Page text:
When you have a child whose brain isn’t wired quite like the majority (Sensory Processing Disorder, ADHD), it can be interesting to say the least. And in
several some situations, it can be a big challenge. When Little Man was about 4 years old, I began to notice that his emotions got big. And I mean B-I-G big!
When he was excited, he was really excited!!! In fact, he was so excited that he couldn’t eat or sleep. That’s sounds pretty normal you say. But when he would not eat for hours before a play date, and would not eat during the play date, eventually, the Little Man would hit a wall and reach breakdown and meltdown. Playdate over. Then when he would be relaxed, buckled into his car seat, he would be ravenous. Yes, I learned to have food for him to eat in the car on the way home. I also learned to not tell him about a playdate until after he had eaten at least breakfast.
When he was about 6 or 7, he was old enough that I could tell him that he had to eat at least a little bit, or he couldn’t have a play date. And I could get him (and buddy) to have at least a little snack during said playdate. These days, this excitement translates into his eating maybe half of his lunch at school, in anticipation of going out to recess.
As well as getting over excited about things, Little Man would get so angry, he would become out of control. And a number of times, he would totally trash his bedroom.
He finally got the message that it is not ok to trash his bedroom, so there are other options these days. Now, he can tell me that he feels like he has to punch or hit something. We have lots of pillows for that. And he is getting better at not exploding in the first place (which is a big deal and not easy).
One of the newer emotions that seems to run very high at times, is anxiety. And this began in the middle of first grade. Most of the anxiety centers around school, but not always. A few days ago, it reared its ugly head at the dentist.
Little Man had a teeth cleaning this past week. During that appointment, the dentist became concerned about some things, leading him to want to do further work. This other work would require 2 visits: one to make a mold of Little Man’s mouth, and a second to pull a tooth and put a spacer in. (Absolutely nothing was mentioned about having a tooth pulled; just having a spacer put in). I let Little Man know that at the second appointment, he would get to have laughing gas.
You would think that a kid would like to have laughing gas. But no! Not my kid. What the heck? He went into a full-blown panic. (Keep in mind that I did not tell him that he was going to get a needle or have a tooth pulled… and he still doesn’t know). I was more than perplexed at this reaction. Which, by now, I shouldn’t be. Because you never know where this kid’s train of thought takes him. He started saying something about not wanting to be all out of it or feel funny, and a few more things.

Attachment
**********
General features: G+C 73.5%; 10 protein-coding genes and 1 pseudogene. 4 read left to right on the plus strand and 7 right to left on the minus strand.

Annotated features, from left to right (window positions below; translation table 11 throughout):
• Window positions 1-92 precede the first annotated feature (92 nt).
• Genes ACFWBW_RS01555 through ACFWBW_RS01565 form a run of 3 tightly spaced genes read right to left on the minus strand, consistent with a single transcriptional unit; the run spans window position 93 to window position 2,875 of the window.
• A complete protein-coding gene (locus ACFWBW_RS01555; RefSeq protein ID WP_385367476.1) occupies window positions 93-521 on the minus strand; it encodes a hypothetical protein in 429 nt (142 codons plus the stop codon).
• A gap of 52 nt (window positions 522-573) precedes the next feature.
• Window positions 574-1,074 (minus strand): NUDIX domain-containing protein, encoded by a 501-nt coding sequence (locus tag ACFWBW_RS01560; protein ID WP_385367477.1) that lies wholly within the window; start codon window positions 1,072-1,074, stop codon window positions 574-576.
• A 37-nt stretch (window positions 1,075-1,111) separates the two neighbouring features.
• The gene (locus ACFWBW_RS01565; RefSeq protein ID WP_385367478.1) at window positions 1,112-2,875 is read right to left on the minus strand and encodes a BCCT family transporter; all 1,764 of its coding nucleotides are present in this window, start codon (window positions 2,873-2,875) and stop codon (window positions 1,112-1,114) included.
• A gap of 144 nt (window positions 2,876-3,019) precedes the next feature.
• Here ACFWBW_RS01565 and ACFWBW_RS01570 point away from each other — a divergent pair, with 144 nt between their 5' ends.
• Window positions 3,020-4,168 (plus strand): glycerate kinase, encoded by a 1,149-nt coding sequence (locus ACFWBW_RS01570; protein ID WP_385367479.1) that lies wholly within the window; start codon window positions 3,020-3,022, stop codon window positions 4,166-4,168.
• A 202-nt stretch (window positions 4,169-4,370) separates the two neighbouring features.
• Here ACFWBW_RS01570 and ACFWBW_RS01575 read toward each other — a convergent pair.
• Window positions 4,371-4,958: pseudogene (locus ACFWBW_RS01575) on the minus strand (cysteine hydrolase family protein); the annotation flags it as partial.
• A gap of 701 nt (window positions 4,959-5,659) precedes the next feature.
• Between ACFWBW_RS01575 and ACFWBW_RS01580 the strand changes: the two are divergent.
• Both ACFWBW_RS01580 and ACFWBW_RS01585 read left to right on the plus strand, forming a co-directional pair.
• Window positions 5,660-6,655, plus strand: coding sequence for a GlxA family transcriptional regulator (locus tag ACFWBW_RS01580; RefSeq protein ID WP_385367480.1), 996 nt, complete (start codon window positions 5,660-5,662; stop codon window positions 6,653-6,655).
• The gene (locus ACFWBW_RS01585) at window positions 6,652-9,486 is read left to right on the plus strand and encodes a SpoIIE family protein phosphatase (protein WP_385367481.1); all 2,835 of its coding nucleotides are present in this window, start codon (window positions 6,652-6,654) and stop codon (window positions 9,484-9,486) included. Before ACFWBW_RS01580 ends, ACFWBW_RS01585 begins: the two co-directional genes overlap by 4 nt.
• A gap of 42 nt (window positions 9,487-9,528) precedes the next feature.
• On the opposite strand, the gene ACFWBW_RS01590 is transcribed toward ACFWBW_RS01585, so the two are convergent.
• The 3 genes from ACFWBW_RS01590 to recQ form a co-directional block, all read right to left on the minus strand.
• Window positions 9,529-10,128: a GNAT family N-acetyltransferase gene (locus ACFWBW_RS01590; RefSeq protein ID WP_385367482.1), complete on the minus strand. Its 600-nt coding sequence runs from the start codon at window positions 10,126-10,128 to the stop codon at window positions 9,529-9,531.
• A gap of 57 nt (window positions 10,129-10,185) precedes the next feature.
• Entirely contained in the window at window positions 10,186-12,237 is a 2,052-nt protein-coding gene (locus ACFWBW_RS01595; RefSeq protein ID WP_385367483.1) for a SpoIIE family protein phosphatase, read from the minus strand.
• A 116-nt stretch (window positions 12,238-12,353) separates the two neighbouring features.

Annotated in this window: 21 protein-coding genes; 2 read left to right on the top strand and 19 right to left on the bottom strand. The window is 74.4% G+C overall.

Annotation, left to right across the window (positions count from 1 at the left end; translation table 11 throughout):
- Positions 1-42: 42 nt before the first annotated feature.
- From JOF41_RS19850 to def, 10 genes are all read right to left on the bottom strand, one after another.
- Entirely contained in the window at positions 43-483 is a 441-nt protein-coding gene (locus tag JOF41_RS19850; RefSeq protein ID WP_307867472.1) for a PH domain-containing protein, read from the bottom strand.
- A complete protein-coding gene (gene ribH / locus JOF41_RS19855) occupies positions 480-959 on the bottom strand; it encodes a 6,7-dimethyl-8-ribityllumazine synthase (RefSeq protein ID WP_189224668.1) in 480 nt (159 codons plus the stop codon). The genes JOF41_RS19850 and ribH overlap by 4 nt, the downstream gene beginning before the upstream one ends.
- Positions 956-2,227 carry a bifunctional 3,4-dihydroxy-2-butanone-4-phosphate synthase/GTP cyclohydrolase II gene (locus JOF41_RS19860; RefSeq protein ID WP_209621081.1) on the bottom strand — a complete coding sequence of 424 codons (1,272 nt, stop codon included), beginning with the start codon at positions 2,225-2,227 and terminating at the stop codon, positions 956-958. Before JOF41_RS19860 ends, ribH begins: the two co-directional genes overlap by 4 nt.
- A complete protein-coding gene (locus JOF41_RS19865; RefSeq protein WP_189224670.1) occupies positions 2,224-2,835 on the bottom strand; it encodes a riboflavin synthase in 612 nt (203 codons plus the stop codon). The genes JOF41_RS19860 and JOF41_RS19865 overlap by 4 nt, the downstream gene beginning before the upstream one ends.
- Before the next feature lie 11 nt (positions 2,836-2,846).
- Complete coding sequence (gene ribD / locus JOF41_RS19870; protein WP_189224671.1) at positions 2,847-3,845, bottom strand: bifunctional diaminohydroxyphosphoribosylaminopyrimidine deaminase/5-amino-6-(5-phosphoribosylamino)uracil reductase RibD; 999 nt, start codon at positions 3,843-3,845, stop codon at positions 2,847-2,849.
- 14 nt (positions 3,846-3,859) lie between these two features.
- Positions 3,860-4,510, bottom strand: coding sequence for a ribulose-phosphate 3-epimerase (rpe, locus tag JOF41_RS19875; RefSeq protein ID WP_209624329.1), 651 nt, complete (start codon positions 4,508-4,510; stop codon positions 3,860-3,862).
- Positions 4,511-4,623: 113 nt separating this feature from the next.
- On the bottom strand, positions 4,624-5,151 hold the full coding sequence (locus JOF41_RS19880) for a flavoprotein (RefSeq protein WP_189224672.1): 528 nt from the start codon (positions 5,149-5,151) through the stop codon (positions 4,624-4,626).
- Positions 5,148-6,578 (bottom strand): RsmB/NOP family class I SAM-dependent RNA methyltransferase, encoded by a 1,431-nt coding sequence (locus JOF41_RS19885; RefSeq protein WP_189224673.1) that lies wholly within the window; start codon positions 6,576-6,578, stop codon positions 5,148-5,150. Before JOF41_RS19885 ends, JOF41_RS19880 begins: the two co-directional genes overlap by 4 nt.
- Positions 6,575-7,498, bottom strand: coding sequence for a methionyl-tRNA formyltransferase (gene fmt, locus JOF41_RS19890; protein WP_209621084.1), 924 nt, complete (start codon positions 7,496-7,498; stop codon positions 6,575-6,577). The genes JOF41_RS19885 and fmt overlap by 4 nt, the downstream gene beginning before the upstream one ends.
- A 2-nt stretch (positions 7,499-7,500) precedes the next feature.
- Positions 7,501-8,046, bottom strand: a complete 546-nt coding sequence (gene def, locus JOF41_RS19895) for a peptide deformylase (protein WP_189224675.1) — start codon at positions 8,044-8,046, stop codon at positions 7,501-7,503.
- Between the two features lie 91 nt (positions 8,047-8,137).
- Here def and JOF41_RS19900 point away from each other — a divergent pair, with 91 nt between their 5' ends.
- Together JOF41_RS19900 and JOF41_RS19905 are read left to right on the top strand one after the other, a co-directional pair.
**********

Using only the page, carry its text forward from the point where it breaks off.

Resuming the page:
Then my momma spidey sense kicked in. He must have seen a video on YouTube that has him all in a wad. When I questioned him, the truth came out. Yes indeed! There is a video on YouTube of a young boy who had dental work done, and he is quite out of it (http://www.youtube.com/watch?v=txqiwrbYGrs).
Fast forward to the next day when we were going in “just to get a mold of Little Man’s teeth.” As we were checking in, the receptionist mentioned that the extraction would be happening today. WHAT??? Today??? Little Man went into full-blown, immediate, freak out mode. He kept saying over and over that he was supposed to get the gas next week, and that he was only prepared to have a mold made today. Crap! (I never thought about how much he has to mentally prepare himself for some things.)
The dental assistant came to the door to take us back to the procedure room, and there was no way in **** I could get Little Man to move. I told the gal that my kid was in full freak out mode about having laughing gas. I was hoping that she would have a few words that would help calm him down, but she just stood there… staring… with a blank look on her face. (At that point, I totally cursed her out in my mind for not helping me out in this situation. I think she has no kids.)
Little Man begged me to let him go outside for just a minute (no way in hell was I going for that one); but I took him out of the waiting room, into the hallway of the building. After what seemed like a lifetime of my telling him that he had to go through with this, and that I knew he could do it, and his being in freak out, shaking, pure terror mode, I suggested that we should at least go in and just talk to the dentist. For some reason, he was ok with that. (Phew!)
conned convinced Little Man to go to the exam room and talk to the dentist. (While we waited in the exam room, the dental assistant continued to be absolutely no help in trying to calm Little Man down). When the dentist came into the room, Little Man was hiding behind the door. I explained about the sheer terror and full-blown panic that the kid was experiencing, at the thought of having to have the gas today. In a moment, with just a few words, all was made right. “We don’t have to have the gas today. We can do that part of things at the next appointment.”
The relief was more than palpable. The tension and panic dissipated like the air escaping an untied balloon. And when the dentist explained what it would feel like to breathe in the astronaut gas (because it feels like you’re floating in space), Little Man’s fear about his next appointment was gone.
Now, it was my turn to be concerned. Do I tell him anything about getting a needle (one of his big-time fears) or having a tooth pulled? No. The dentist assured me that they have a story they tell the kids, and he won’t even know that a tooth has been pulled… until later on when I have to deal with him.